Tiny Fleas Becoming a Big Problem? Win the Battle—Without ChemicalsAugust 18th, 2015
Few creatures are as prolific as the ubiquitous flea—and they couldn’t be less popular. These blood sucking buggers not only make life miserable for pets, but their owners, too. Finding a black dot on a dog’s neck automatically sends pet parents into damage control mode.
The bad news: For every flea found on a pet, there could be 30 more lurking in the shadows. And they’re not necessarily all living in the your pet’s fur—most of them are living in carpets, bedding, corners, cracks, and crevices. And man, can they multiply. A single flea can lay as many as 60 eggs each day. These eggs can even lay dormant for up to a year without feeding—so come next summer, they’re back in full force.
And while there are lots of chemical options on the market aimed at protecting your pet from pests, most of them contain dangerous substances. They’re basically pesticides, and not only can they be deadly to pets at high doses, but they’re typically applied right at that spot at the back of the neck that people—kids included—just love to pet. (Now imagine a toddler’s poison-infused hand going straight from puppy to mouth.)
The best way to ensure that fleas don’t turn your home into a war zone is to strike preemptively. Here’s the game plan:
Some easy maintenance tips: 1) Wash bedding regularly with hot water, at least once a week. 2) Vacuum, vacuum, vacuum all floors, rugs, and couches, paying special attention to room corners and underneath furniture. Do it frequently, and make sure to dispose of the bags since fleas can continue to live in them.
Diet can play an important role in flea prevention as well. Feeding dogs and cats fresh, whole foods can improve their overall health, particularly the immune system, which helps to deter fleas. According to holistic veterinarian Dr. Peter Dobias, fleas would rather chomp on dogs with cheap kibble-induced high blood sugar than ones who eat a more wholesome diet. Vitamin C- and B-complex vitamin-rich foods and essential fatty acids like coconut oil can maintain a pet’s healthy coat.
Want to really get ahead of fleas? Keep grass cut short and grab some nematodes (microscopic roundworms that come in the form of a spray) from the local pet store and spray them all over the lawn, in moist, shady spots. These microorganisms might seem a little icky at first, but they’re worth the squeamishness—safe for animals, birds, humans, earthworms, and ladybugs, they’ll devour all the flea larvae surrounding the house.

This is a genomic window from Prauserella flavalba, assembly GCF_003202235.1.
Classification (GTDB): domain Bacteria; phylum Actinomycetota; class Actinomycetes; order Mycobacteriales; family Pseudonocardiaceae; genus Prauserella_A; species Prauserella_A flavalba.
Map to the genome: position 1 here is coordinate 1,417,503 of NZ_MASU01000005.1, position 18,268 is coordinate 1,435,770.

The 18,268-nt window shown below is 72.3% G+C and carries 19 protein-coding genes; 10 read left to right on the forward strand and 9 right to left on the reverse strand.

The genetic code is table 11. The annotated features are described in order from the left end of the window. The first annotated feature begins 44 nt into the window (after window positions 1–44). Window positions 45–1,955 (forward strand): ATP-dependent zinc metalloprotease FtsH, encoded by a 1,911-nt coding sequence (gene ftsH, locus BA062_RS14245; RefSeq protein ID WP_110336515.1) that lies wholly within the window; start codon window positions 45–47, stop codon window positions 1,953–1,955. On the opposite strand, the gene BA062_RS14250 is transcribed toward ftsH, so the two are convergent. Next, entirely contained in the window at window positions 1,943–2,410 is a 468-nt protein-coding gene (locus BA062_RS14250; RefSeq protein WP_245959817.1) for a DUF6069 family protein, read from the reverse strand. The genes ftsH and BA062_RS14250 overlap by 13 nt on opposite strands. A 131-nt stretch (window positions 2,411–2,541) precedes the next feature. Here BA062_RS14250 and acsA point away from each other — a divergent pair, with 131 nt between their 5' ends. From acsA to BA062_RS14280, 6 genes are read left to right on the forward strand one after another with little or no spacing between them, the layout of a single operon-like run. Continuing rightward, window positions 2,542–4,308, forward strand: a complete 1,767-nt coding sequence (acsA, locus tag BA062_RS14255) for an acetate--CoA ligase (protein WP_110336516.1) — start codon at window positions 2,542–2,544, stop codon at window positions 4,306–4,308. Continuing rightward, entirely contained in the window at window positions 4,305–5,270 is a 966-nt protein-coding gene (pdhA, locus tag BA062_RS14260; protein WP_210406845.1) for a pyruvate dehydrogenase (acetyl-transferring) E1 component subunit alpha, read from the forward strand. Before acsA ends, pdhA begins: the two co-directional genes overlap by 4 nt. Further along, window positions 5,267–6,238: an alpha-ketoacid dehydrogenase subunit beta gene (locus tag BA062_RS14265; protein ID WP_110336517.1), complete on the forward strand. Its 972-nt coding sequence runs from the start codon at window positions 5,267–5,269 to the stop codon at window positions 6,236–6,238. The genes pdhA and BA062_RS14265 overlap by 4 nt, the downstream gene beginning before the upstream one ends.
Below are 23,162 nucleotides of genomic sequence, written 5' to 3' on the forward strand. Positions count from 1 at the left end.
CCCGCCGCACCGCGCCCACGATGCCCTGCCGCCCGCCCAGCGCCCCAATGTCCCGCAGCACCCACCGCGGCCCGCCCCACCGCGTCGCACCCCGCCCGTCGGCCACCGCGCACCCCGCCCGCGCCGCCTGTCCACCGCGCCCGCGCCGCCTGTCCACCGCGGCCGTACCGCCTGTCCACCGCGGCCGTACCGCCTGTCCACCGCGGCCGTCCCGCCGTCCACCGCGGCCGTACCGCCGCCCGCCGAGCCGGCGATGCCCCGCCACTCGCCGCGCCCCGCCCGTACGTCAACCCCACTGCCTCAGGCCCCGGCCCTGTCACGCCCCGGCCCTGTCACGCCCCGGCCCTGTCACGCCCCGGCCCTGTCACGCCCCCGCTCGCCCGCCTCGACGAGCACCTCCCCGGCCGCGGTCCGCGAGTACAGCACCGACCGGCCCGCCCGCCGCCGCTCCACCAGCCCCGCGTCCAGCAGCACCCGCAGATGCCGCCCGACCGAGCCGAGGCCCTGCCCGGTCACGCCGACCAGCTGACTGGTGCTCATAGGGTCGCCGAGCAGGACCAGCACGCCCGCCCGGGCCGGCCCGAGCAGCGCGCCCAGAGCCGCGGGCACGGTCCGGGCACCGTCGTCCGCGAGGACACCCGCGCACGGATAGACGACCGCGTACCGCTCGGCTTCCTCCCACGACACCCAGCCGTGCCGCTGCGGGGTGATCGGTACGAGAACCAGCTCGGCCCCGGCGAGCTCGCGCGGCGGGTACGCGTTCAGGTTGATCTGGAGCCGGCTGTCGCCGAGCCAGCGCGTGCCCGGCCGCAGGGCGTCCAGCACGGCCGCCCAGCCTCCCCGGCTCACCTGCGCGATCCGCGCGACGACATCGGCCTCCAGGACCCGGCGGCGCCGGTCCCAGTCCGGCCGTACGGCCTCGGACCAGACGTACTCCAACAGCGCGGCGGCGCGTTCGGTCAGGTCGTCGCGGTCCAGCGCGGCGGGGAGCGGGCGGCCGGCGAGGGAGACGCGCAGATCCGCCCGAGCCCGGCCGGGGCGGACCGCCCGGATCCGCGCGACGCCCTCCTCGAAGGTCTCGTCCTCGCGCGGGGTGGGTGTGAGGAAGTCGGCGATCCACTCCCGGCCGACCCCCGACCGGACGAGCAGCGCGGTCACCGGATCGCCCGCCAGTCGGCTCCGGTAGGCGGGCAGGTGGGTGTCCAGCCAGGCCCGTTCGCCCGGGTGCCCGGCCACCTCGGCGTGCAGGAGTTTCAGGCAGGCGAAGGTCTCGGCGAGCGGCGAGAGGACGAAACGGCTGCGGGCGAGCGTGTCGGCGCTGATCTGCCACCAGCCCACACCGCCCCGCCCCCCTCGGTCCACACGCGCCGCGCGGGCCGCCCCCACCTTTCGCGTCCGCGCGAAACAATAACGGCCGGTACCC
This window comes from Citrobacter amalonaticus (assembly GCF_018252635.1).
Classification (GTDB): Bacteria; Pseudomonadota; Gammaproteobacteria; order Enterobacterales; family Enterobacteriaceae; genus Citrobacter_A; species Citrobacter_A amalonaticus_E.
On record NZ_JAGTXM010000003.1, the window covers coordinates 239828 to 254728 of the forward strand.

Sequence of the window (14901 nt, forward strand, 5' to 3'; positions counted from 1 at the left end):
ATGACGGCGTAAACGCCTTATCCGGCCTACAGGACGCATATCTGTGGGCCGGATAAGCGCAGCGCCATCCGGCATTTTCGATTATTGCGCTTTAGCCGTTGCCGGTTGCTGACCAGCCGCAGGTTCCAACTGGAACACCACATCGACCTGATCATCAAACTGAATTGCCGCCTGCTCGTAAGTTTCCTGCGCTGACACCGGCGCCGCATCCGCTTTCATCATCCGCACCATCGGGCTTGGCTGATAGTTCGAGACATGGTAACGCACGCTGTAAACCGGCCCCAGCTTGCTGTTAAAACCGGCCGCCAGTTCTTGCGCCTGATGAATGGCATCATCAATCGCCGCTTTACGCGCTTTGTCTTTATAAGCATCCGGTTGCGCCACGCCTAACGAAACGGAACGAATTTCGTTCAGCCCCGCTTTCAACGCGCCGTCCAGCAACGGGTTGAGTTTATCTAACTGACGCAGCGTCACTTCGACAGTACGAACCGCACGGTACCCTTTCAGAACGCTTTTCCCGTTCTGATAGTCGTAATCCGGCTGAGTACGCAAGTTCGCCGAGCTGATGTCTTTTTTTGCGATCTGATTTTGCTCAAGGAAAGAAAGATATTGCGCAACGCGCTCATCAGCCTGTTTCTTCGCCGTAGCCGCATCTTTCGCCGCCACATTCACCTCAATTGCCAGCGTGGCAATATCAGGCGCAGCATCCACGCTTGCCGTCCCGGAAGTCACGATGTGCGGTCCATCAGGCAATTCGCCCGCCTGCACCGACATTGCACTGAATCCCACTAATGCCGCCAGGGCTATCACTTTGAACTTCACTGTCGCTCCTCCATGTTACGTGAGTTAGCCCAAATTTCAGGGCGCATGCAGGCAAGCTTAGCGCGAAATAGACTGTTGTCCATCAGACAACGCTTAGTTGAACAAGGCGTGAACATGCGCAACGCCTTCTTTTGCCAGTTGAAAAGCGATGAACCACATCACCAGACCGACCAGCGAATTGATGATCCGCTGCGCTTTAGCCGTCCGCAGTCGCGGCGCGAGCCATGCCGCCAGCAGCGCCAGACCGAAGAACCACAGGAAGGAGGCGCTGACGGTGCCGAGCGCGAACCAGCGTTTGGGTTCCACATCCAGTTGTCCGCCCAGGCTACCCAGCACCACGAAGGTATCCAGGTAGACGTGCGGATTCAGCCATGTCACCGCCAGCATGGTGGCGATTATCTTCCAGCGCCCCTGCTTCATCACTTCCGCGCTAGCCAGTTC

Getting rid of fleas once they’ve moved in
If the fleas manage to infiltrate the house, place a dish of soapy water under a night light near the pet bed. The tiny bugs will be drawn to the light like a moth to a flame and end up drowning in the process. It’s not sadistic—just vigilant.
Bathing pets regularly—just with warm water and mild soap, not harsh chemical baths—can keep a small flea problem at bay. A little bit of apple cider vinegar can work wonders, too. Fleas despise the acidic taste of ACV, so try adding a little of this vinegar to your dog or cat’s drinking water. For a 40-pound dog, add one teaspoon ACV to one quart of water (adjust according to the the pup’s weight). For dogs and cats, a diluted 50/50 mixture of ACV and water can be sprayed directly onto their fur and skin. (Dilution is especially important for cats, who have sensitive skin.)
A drop or two of cedar oil on a dog’s neck or base of tail can be a great flea-repelling “medication.” Want a natural DIY flea collar? Combine three to five drops of cedar oil with one to three tablespoons of water into a spray bottle and spray it onto a bandana. Tie the bandana to the dog’s neck, and voila!
Although cedar oil is a great flea repellent, essential oils should never be used on cats, due to their thin, sensitive skin, and their tendency to groom themselves day in and day out. Ingesting essential oils can be highly toxic and life-threatening to cats. Other so called remedies that can be harmful to dogs and cats: Garlic and citrus. Avoid!
Of course, there’s no more qualified expert than your vet, so if flea problems persist, it’s probably time to call in the big guns. Hopefully, however, these natural prevention and treatment methods—will do the trick!
Photo credit: Paul Delmont
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